27.40I think, men of the jury, that you have now been fully informed regarding the theft and wrongdoings of each of these men. You would, however, have had more exact knowledge of the matter, if they had been willing to give up to me the will which my father left; for it contained (so my mother tells me) a statement of all the property that my father left, along with instructions regarding the funds from which these men were to take what had been given them, and regarding the letting of the property. 27.41But as it is, on my demanding it, they admit that there was a will, but they do not produce it; and they take this course because they do not want to make known the amount of the property which was left, and which they have embezzled, and to the end that they may not appear to have received their legacies—as though they would not easily be convicted by the facts themselves.
Take now, and read them the evidence of those in whose presence they made their answers.
27.42This man note declares that a will was made and testifies that in it the two talents were given to Demophon, and the eighty minae to Aphobus; but he declares there was no additional clause regarding the seventy minae which Therippides received, or regarding the amount of the property bequeathed, or instructions as to the letting of it; for it was not to his interest to make these further admissions.
Now take the answer of the defendant.
27.43He also declares that the will was made, and that the money accruing from the copper and the gall was duly paid to Therippides, which Therippides denies; and that the two talents were paid to Demophon; but in regard to the money given to himself, while he admits that the clause was written in the will, he declares that he did not assent to it, in order that he may not appear to have received it. But as to the amount of the estate he, too, reveals absolutely nothing, nor as to letting the property. For it was not to his interest either to make these further admissions. 27.44The amount of the property that was left is, however, none the less clear (though these men seek to conceal it) from the terms of the will, in accordance with which they state that such large sums were given to them severally. When a man out of four talents and three thousand drachmae has given to two of these men three talents and two thousand drachmae as marriage-portions, and to the third the interest on seventy minae, it is clear, I fancy, that he took these sums, not from a small estate, but from one bequeathed to me of more than double this amount. 27.45For, I take it, he would not wish to leave me, his son, in poverty, and be eager further to enrich these men, who were already wealthy. No; it was because of the size of the estate left to me that he gave to Therippides the interest on a sum so considerable, and to Demophon that on the two talents—though he was not yet to marry my sister—in order to accomplish one or the other of two ends: either he would by his gifts encourage them to act the more honorably in the guardianship, or, if they should prove dishonest, they would meet with no leniency at your hands, seeing that, after being so liberally treated, they sinned so grievously against us. 27.46Well now, the defendant, who in addition to my mother's marriage-portion has taken the female servants, and has lived in the house, when it becomes necessary to render an account of these matters, says he is busy with his own affairs; and he has come to such a pitch of rapaciousness, that he has even cheated my instructors of their fees, and has left unpaid some of the taxes, although he charges me with the amounts.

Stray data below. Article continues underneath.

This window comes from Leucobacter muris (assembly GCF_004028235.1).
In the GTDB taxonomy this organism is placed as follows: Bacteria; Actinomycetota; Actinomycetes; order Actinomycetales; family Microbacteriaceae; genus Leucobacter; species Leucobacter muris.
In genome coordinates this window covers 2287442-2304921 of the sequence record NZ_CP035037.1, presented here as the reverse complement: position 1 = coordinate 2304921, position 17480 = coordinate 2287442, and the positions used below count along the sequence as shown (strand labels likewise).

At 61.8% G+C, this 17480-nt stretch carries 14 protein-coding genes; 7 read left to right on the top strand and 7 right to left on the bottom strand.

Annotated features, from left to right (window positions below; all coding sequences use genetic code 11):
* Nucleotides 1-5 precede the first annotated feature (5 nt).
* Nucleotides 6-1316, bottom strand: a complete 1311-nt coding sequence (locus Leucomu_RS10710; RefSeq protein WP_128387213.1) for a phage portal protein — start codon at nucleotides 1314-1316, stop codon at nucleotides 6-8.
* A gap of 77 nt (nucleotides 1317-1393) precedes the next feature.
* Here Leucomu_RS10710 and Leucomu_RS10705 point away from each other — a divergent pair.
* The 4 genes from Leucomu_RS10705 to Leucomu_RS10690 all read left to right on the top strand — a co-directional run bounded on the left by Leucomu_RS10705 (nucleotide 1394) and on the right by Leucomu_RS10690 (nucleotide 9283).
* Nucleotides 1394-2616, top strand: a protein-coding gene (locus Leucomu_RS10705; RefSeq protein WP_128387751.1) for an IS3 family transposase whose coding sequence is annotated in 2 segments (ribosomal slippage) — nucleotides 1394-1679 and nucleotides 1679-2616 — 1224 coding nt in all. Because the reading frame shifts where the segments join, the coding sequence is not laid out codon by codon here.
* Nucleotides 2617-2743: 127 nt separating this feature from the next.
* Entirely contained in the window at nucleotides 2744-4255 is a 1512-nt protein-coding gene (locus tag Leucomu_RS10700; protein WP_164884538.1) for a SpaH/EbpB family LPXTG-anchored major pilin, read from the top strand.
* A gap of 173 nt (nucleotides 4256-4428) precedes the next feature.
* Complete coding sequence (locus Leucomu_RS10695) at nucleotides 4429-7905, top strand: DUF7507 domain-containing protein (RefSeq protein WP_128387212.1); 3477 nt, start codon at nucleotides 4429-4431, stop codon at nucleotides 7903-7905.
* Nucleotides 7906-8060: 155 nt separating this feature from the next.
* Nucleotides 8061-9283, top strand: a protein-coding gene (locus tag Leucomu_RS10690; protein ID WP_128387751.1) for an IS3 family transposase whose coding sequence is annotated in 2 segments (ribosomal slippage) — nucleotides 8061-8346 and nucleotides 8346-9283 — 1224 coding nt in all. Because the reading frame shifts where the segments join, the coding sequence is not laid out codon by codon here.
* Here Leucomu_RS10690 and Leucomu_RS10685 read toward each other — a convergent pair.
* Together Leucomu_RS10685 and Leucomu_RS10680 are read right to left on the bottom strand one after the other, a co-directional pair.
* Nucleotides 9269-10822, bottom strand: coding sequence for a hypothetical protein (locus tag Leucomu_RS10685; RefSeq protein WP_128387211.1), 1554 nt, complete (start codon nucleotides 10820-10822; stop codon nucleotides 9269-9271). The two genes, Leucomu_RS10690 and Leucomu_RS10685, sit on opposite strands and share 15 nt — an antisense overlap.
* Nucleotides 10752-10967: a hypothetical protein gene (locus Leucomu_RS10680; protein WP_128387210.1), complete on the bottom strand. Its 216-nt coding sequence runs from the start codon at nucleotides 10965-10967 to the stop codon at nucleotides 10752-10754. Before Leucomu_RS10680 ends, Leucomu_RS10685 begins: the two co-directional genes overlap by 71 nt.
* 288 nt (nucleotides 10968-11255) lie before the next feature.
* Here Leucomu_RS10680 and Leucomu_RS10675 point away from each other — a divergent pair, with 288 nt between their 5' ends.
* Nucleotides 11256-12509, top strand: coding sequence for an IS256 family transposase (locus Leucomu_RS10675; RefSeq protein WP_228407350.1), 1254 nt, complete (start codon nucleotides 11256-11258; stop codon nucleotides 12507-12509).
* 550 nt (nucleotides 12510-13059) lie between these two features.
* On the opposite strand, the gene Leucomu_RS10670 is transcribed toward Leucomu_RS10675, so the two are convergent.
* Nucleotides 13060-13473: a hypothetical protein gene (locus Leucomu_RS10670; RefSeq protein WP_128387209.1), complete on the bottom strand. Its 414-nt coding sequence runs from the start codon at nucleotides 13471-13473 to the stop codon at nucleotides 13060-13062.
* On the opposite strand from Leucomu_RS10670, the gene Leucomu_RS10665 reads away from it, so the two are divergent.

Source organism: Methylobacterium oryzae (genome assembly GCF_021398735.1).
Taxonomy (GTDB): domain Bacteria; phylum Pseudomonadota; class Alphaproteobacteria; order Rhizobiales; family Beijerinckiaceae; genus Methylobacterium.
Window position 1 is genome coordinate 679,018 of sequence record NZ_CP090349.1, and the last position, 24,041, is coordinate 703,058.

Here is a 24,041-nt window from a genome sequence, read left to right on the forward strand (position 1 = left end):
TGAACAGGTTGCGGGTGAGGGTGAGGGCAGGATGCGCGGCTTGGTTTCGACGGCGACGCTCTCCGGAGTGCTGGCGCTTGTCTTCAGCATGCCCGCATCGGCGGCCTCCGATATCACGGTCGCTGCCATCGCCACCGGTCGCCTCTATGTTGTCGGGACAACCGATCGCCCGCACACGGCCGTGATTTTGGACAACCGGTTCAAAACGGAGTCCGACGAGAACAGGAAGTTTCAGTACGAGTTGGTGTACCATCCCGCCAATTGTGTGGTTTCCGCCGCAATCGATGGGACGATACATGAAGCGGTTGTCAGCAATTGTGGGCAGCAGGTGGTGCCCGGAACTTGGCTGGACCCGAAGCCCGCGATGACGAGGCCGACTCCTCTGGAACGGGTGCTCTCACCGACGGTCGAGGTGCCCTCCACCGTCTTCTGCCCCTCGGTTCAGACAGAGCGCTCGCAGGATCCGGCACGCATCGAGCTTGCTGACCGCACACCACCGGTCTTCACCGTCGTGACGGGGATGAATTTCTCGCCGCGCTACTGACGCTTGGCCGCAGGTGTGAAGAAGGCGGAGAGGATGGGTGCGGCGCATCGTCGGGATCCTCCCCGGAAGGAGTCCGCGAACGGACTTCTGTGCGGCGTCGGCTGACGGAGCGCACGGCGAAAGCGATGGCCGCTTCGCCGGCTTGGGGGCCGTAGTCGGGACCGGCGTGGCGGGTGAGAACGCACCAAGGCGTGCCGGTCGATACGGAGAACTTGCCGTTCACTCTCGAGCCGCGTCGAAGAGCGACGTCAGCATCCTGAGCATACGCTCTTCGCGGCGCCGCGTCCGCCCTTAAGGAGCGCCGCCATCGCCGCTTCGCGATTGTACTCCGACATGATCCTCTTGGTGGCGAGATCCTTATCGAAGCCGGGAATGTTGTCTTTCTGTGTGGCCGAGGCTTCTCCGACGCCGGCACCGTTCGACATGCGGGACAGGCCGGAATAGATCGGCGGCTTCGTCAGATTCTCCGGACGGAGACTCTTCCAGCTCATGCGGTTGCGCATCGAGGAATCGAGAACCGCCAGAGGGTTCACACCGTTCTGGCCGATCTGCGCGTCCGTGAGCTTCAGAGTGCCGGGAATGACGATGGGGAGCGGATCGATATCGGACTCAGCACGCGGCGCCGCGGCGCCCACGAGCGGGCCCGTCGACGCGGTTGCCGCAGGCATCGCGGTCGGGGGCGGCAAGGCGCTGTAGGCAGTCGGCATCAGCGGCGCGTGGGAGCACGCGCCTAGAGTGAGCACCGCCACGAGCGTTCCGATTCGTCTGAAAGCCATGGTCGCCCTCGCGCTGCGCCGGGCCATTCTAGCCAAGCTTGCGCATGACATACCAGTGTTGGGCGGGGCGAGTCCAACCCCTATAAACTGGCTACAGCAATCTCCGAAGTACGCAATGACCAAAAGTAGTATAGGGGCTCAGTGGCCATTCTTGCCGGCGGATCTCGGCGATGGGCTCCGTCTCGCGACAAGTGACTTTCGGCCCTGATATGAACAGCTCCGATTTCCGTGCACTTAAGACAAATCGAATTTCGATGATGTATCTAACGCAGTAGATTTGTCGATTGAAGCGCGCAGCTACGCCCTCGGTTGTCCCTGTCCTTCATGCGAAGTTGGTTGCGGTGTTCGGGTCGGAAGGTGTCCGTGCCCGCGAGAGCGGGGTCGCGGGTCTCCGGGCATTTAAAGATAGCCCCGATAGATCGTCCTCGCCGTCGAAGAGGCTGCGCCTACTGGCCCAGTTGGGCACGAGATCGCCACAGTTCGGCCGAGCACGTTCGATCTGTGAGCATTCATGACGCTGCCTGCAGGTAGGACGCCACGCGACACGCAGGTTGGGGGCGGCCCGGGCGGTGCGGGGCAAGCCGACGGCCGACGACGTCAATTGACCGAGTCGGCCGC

Take these depositions too, and read them to the jury.
27.47How could one show more clearly that he has made havoc of the whole estate, sparing nothing, however small, than by proving, as I have done by so many witnesses and proofs, that he admitted having received the marriage-portion, and that he acknowledged in writing to the guardians that he had it; that he enjoyed the profits of the factory, but makes report of none; 27.48that of our other effects he has sold some without paying to us the proceeds, while others he has taken to himself and hidden; that according to the account which he has himself rendered, he has embezzled large sums; that in addition to all this he has made away with the will, sold the slaves, and in all other respects has administered the estate as not even the bitterest enemies would have done? I do not see how anyone could prove the matter more clearly.
27.49He had the audacity to say before the arbitrator note that he had paid many debts for me out of the estate to Demophon and Therippides, his fellow-guardians, and that they received a large part of my property, yet neither of these facts was he able to prove. He did not show by the books that my father left me in debt, nor has he brought forward as witnesses the men whom he says he paid; nor, again, is the amount of money which he charged against his fellow-guardians equal to the amount which he is shown to have received himself. On the contrary, it is much less. 27.50When the arbitrator questioned him about each of these matters, and asked him whether he had managed his own estate from the interest or had spent the principal, and whether,if he had been under guardianship, he would have accepted an account of this sort from his guardians or would have demanded that the money be duly paid to him with the accrued interest, he made no answer to these questions, but tendered me a challenge note to the effect that he was ready to show that my property was worth ten talents, and said that, if it fell short of this amount, he would himself make up the difference. 27.51When I bade him prove this to the arbitrator, he did not do so, nor did he show that his fellow-guardians had paid me (for if he had, the arbitrator would not have given judgement against him); but he put in a piece of evidence note of a sort regarding which he will try to find something to say.